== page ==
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Incarnato v. Tops Freindly Markets

UNITED STATES DISTRICT COURT WESTERN DISTRICT OF NEW YORK


May 12, 2006

JUDITH INCARNATO, PLAINTIFF,
v.
TOPS FREINDLY MARKETS, LLC., DEFENDANT.

The opinion of the court was delivered by: Michael A. Telesca United States District Judge

DECISION and ORDER

INTRODUCTION

Plaintiff Judith Incarnato, ("Incarnato"), brings this action pursuant to Title VII of the Civil Rights Act of 1964 ("Title VII"), (codified at 42 U.S.C. § 2000(e), et seq.) and the Age Discrimination in Employment Act of 1967, ("ADEA")(codified at 29 U.S.C. § 621 et. seq.); claiming that defendant Tops Friendly Markets, LLC, ("Tops"), discriminated against her on the basis of her age, and engaged in retaliatory conduct against her. Incarnato, who is 65 years of age, claims that she was harassed by a supervisor and terminated from her employment because of her age.

Defendant denies plaintiff's allegations and moves for summary judgment dismissing plaintiff's claims on grounds that plaintiff has failed to state a prima facie case of discrimination or retaliation, and that even if plaintiff has stated a prima facie case, she has failed to rebut the defendant's legitimate, non-discriminatory reason for terminating her employment. For the reasons set forth below, defendants' motion for summary judgment is granted, and plaintiff's complaint is dismissed.

BACKGROUND

Plaintiff Judith Incarnato began working for the defendant Tops Friendly Markets as a clerk in the General Merchandise section of store number 419, located in Fairport, New York. Plaintiff worked in that department as a part-time employee throughout her employment with Tops.

Sometime during the Spring of 2003, in either April, May, or June, plaintiff contends that she was verbally berated in front of customers and fellow employees by the Manager of the General Merchandise Department, Andrew Zollweg ("Zollweg"). Though plaintiff recalls the incident, and recalls reporting the incident to a union representative, she does not recall what events led to the incident nor what Zollweg allegedly said to her during the incident. See Deposition Transcript of Judith Incarnato at p. 102.

In August 2003, plaintiff contends that Zollweg harmed her by failing to properly handle a vacation request. Plaintiff alleges that she requested vacation time, and requested that she be paid on a certain date for her vacation days. She states that although Zollweg approved that vacation time and pay date, she did not receive her pay the date expected because Zollweg failed to properly process the payment. Zollweg contends that he lost plaintiff's paper work and submitted the vacation request with the incorrect pay date. He claims that despite incorrectly filing the paperwork, plaintiff appeared at the store on the pay date she had originally requested and received a portion of her pay, which was paid directly out of petty cash.

In February, 2004, plaintiff requested vacation time for a period covering the week of February 22, through February 28, 2004. Because Zollweg was out on medical leave, the request was made to Teresa Kimber, the store's Grocery Manager who was supervising the General Merchandise section while Zollweg was on leave. Kimber, however, did not approve the request on grounds that she herself would soon be on vacation, and therefore, she was not the supervisor who would be writing the work schedule for the week of February 22. Thereafter, Incarnato submitted her vacation request to Debbie Brewer, an Assistant Customer Service Manager who was acting as store 419's payroll clerk. According to the defendant, Brewer did not have the authority to grant or deny plaintiff's request, as only the Department Head Manager had the authority to grant or deny vacation requests. In addition to requesting time off, plaintiff, on the back of the vacation request form, indicated that she would no longer be available to work 16 hours per week, and instead, would be available to work only 8 hours per week, from 8 to 12 on Tuesdays and Wednesdays.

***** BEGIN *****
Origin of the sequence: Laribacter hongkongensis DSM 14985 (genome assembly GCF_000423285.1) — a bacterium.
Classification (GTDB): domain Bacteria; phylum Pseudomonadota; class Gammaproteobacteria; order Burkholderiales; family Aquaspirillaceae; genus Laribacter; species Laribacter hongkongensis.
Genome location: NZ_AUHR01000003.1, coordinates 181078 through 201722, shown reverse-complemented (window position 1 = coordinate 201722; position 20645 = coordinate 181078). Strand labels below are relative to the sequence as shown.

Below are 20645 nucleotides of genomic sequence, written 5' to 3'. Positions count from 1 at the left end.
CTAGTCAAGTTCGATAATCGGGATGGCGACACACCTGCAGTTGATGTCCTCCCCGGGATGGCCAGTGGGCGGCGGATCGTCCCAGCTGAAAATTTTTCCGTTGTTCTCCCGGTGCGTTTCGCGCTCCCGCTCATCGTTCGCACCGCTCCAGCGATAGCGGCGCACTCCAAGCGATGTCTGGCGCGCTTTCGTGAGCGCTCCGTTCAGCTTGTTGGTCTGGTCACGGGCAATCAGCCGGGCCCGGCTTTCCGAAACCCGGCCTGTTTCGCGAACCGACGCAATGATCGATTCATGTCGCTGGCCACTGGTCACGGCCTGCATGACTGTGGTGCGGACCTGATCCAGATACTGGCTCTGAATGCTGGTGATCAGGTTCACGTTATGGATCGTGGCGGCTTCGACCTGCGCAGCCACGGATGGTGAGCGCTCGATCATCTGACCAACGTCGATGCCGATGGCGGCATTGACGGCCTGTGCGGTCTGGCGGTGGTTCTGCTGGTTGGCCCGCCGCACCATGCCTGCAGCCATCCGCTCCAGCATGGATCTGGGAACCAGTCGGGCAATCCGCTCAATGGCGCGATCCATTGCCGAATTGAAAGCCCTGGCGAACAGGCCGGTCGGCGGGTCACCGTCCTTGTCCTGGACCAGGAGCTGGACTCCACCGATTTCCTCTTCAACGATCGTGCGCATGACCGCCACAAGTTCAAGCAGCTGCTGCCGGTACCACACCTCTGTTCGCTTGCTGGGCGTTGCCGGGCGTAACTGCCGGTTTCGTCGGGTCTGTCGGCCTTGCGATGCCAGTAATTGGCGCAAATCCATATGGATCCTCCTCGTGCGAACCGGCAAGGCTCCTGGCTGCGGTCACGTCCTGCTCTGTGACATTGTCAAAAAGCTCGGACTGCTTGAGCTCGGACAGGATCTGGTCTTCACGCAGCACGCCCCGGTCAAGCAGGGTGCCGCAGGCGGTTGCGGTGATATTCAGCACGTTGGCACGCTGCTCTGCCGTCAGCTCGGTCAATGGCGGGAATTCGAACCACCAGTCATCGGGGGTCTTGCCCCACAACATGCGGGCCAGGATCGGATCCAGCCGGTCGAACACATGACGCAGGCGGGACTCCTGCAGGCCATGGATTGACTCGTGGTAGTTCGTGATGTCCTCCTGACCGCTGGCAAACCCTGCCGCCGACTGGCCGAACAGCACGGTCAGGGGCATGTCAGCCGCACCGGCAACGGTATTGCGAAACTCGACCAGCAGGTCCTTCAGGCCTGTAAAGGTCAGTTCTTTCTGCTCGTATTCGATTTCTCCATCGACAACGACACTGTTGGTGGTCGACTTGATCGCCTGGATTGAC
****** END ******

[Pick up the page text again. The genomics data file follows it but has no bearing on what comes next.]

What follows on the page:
On or about February 20, 2004, Zollweg, who was still on medical leave, returned to store 419 to prepare the work schedule for the week of February 22, 2004. According to the defendant, although Zollweg was not aware of plaintiff's request for time off, he did learn that she had requested to work only on Tuesdays and Wednesdays, and accordingly, he scheduled her to work on Tuesday, February 24, and Wednesday, February 25, 2004. Zollweg contends that because he had not been in the office, he did not know whether or not plaintiff had discussed her requested change in hours with another manager.

According to the plaintiff, she did not report to work on February 24 or 25 because she had not been notified that her vacation request had not been approved. Because plaintiff had failed to report to work for two consecutive days, Cheryl Emerling, the Manager of store 419, terminated Incarnato's employment pursuant to the company's excessive absenteeism policy. Under the terms of that policy, any employee who, without an excused absence, failed to appear for work on two consecutive work dates was deemed to have voluntarily quit. See Exhibit A to the January 27, 2006 Affidavit of Cheryl Emerling.